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Worldcrunch

How Kim Jong Il’s Legacy Looks Across The Border In China

Analysis: The death of North Korea's Kim Jong-Il opens major questions for his nation and the region. During his 16 years in power, the supreme leader -- pushed by President Bush's 'axis of evil' showdown - achieved nuclear power, but at a very high price for his people.

Article illustrative image Partner logo Kim Jong-Il earlier this year (Wikipedia)

BEIJING - The death of Kim Jong-Il, the supreme leader of North Korea, leaves many open questions for both the country and the region. After 16 years in power, it is worth breaking down his legacy into its three central component parts.

Legacy #1: A nuclear North Korea
It was during the rule of Kim Il-Sung, founder of North Korea and Kim Jong-Il’s father, that the country began its quest for nuclear weapons. After the collapse of the Soviet Union, North Korea’s desire to achieve security with nuclear weapons became more urgent.

Still, in December 1991, under international pressure, the two Koreas issued a joint declaration on denuclearization, and promised not to test, manufacture, produce, possess, store, deploy or use nuclear weapons, and not to own reprocessing and uranium enrichment equipment.

After a series of intricate diplomatic battles, North Korea also signed a 1994 accord with a “freeze in return for compensation,” as its core content. It agreed to halt activity in, and eventually eliminate, its nuclear facilities while the United States agreed to construct a light-water reactor (LWR) as well as providing heavy oil.

After Kim Jong-Il came to power, US-North Korea relations at first improved, and the US Secretary of State Madeleine Albright even paid a visit to Pyongyang. But the normalization of the two countries’ relations progressed no further, and the promise of the U.S. provisions of heavy oil and the LWR would fizzle.

When President George W. Bush, the infamous and intrepid conservative, came to power in 2001, US-North Korea relations became even more strained. President Bush talked about the “Axis of Evil,” and invoked the threat of North Korea resuming its nuclear quest. Due to a major change in China’s attitude towards North Korea’s nuclear issue, the discussions between America and North Korea were upgraded to six-party talks that included South Korea, China, Japan and Russia.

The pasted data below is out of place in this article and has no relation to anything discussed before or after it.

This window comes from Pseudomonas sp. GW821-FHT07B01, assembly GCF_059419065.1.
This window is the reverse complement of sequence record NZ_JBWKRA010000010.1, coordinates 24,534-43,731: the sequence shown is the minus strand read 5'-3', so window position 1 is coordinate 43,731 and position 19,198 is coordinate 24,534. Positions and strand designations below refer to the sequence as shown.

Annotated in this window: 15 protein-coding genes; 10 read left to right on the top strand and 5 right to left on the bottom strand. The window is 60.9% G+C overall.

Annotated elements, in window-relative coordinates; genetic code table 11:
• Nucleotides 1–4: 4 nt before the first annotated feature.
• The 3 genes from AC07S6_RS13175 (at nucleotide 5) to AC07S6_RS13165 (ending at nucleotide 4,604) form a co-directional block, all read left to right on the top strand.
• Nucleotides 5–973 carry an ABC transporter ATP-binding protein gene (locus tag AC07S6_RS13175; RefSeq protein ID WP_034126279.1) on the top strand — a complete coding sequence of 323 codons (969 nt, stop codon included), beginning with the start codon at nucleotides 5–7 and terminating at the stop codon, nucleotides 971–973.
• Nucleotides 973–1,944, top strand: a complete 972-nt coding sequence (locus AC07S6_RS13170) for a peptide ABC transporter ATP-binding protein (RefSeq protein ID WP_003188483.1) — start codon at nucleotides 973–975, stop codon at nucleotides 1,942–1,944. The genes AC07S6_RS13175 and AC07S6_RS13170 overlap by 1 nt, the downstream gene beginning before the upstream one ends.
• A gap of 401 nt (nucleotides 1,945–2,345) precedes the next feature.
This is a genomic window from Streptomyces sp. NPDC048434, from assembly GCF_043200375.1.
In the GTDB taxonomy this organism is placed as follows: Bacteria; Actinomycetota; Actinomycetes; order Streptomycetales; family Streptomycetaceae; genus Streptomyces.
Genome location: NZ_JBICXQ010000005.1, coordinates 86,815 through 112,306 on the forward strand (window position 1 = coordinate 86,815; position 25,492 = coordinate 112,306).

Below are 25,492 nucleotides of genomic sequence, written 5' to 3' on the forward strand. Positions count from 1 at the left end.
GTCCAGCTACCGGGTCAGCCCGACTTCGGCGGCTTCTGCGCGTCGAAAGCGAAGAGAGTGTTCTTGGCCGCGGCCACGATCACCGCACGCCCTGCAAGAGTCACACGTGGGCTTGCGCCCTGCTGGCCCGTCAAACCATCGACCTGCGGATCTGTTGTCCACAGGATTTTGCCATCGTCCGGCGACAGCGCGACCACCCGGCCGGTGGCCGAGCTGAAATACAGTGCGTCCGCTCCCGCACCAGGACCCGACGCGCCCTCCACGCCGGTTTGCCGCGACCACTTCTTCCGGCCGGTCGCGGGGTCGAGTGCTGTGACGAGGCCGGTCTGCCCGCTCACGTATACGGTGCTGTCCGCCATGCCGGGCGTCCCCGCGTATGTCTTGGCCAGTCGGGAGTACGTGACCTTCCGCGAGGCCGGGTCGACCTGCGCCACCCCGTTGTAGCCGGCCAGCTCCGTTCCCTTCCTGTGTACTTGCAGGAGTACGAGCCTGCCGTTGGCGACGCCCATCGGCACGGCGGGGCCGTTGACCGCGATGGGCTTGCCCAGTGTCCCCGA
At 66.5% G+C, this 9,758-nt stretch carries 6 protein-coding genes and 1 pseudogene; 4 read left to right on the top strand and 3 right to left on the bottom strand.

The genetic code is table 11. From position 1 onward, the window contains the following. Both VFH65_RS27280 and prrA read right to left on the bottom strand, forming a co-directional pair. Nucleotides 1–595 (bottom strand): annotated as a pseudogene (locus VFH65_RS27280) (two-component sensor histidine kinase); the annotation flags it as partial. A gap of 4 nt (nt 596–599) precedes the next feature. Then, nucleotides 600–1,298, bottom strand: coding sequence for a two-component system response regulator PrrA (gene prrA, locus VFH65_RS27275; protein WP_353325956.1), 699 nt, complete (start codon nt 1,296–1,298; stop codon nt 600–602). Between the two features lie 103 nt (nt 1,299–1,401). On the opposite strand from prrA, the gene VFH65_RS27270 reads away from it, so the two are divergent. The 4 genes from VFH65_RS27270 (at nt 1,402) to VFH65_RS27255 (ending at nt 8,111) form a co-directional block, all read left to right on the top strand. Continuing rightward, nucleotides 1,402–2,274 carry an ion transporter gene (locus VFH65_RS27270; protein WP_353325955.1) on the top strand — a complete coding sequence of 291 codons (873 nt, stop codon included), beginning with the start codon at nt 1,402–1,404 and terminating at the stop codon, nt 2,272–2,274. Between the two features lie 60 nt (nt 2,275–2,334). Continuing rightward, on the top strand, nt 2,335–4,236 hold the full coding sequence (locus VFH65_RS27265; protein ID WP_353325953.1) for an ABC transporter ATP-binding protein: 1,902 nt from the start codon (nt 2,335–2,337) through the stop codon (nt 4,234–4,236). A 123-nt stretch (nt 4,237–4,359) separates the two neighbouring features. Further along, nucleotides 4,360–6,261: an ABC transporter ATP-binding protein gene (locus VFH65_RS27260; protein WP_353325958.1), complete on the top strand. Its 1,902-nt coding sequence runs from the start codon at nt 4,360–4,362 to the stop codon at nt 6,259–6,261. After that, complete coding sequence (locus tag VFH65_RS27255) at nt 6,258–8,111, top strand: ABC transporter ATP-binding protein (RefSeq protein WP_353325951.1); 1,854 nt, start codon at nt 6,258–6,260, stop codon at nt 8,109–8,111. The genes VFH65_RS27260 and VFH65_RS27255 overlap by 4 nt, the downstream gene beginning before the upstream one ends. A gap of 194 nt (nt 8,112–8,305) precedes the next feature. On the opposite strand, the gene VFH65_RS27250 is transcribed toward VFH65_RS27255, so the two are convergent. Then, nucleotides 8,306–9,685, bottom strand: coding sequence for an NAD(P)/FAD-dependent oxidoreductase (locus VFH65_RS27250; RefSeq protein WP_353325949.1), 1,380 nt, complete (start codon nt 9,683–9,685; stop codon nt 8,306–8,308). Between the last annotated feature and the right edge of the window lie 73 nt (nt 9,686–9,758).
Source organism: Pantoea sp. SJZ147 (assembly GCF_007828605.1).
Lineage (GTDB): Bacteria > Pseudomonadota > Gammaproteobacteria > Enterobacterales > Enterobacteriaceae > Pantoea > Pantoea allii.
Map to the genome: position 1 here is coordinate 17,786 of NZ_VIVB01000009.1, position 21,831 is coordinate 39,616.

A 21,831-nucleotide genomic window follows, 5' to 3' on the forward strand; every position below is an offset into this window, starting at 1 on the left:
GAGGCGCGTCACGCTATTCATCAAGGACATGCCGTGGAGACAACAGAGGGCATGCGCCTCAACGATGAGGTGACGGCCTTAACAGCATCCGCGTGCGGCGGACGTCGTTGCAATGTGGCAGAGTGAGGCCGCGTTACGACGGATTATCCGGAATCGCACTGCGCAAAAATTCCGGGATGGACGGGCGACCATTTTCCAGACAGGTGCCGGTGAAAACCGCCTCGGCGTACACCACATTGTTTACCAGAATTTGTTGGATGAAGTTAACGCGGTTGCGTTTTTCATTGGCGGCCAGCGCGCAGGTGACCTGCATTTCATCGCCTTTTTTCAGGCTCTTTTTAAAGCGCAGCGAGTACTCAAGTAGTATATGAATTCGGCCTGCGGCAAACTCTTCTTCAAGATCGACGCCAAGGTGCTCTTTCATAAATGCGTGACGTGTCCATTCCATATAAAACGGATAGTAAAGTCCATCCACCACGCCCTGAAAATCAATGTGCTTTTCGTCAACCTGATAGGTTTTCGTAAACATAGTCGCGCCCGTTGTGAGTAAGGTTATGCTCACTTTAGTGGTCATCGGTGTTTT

The six countries signed a joint “9.19 Statement” in 2005 indicating that North Korea would abandon all existing nuclear weapons program. Yet, soon afterwards, North Korea went ahead to test its first nuclear device in 2006, and the second one in 2009.

While non-proliferation became the global trend, Kim Jong-Il moved in the opposite direction. His motivations were three-fold. First, it was his expression of his disappointment in the six-party talks, which he doubted would benefit North Korea. Second, the US showed no signs of changing its hostility towards North Korea, which therefore needed to go nuclear to deter the Americans. Third, the balance of power on the Korean peninsula had tilted in favor of South Korea, so the North needed nuclear weapons to rebalance it.

Kim Jong-Il spent most of his time and energy, using all his wits, on the nuclear issue. However, the painstakingly acquired nuclear device brought little security. Left instead were lingering troubles with its southern neighbor, and distress for North Korea and the entire region.

Legacy #2: A poor North Korea
In the 1960s and 1970s North Korea was a richer country than China. Even South Korea was lagging behind in certain economic indicators.

But the huge changes in Russia and Eastern Europe triggered huge losses for North Korea. Not only did the economic and military aid from these countries fade away, but the exports to them that the North relied on to survive also plunged as global trade dynamics were transformed. Barter trade was replaced by cash trade. While China’s trade with South Korea now surpasses $200 billion, it is a mere $3 billion with the North.